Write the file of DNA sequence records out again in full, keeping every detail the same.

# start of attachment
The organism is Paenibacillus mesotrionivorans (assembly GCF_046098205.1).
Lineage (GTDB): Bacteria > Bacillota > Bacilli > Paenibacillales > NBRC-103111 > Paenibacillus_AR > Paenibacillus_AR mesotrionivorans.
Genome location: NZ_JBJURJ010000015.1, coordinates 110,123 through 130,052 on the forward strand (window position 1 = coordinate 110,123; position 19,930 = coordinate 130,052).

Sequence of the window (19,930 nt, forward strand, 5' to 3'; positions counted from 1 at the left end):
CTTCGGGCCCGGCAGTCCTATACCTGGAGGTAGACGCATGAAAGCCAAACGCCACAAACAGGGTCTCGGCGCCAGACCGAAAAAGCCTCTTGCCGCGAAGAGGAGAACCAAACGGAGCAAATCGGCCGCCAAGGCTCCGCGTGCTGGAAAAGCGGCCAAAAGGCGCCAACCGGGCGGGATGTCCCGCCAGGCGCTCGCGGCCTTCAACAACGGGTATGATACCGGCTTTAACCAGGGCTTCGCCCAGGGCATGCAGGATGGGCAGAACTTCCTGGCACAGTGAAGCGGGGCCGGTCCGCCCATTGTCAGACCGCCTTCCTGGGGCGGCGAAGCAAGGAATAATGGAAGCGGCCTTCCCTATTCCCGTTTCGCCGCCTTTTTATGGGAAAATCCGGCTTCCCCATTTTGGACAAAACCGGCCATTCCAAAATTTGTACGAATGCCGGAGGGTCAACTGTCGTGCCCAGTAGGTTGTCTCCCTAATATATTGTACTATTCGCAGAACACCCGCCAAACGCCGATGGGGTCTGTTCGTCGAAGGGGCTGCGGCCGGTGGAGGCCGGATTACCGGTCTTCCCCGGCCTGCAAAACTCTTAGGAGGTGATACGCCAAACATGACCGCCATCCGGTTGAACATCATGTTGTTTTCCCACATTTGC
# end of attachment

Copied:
The organism is Paenibacillus mesotrionivorans (assembly GCF_046098205.1).
Lineage (GTDB): Bacteria > Bacillota > Bacilli > Paenibacillales > NBRC-103111 > Paenibacillus_AR > Paenibacillus_AR mesotrionivorans.
Genome location: NZ_JBJURJ010000015.1, coordinates 110,123 through 130,052 on the forward strand (window position 1 = coordinate 110,123; position 19,930 = coordinate 130,052).

Sequence of the window (19,930 nt, forward strand, 5' to 3'; positions counted from 1 at the left end):
CTTCGGGCCCGGCAGTCCTATACCTGGAGGTAGACGCATGAAAGCCAAACGCCACAAACAGGGTCTCGGCGCCAGACCGAAAAAGCCTCTTGCCGCGAAGAGGAGAACCAAACGGAGCAAATCGGCCGCCAAGGCTCCGCGTGCTGGAAAAGCGGCCAAAAGGCGCCAACCGGGCGGGATGTCCCGCCAGGCGCTCGCGGCCTTCAACAACGGGTATGATACCGGCTTTAACCAGGGCTTCGCCCAGGGCATGCAGGATGGGCAGAACTTCCTGGCACAGTGAAGCGGGGCCGGTCCGCCCATTGTCAGACCGCCTTCCTGGGGCGGCGAAGCAAGGAATAATGGAAGCGGCCTTCCCTATTCCCGTTTCGCCGCCTTTTTATGGGAAAATCCGGCTTCCCCATTTTGGACAAAACCGGCCATTCCAAAATTTGTACGAATGCCGGAGGGTCAACTGTCGTGCCCAGTAGGTTGTCTCCCTAATATATTGTACTATTCGCAGAACACCCGCCAAACGCCGATGGGGTCTGTTCGTCGAAGGGGCTGCGGCCGGTGGAGGCCGGATTACCGGTCTTCCCCGGCCTGCAAAACTCTTAGGAGGTGATACGCCAAACATGACCGCCATCCGGTTGAACATCATGTTGTTTTCCCACATTTGC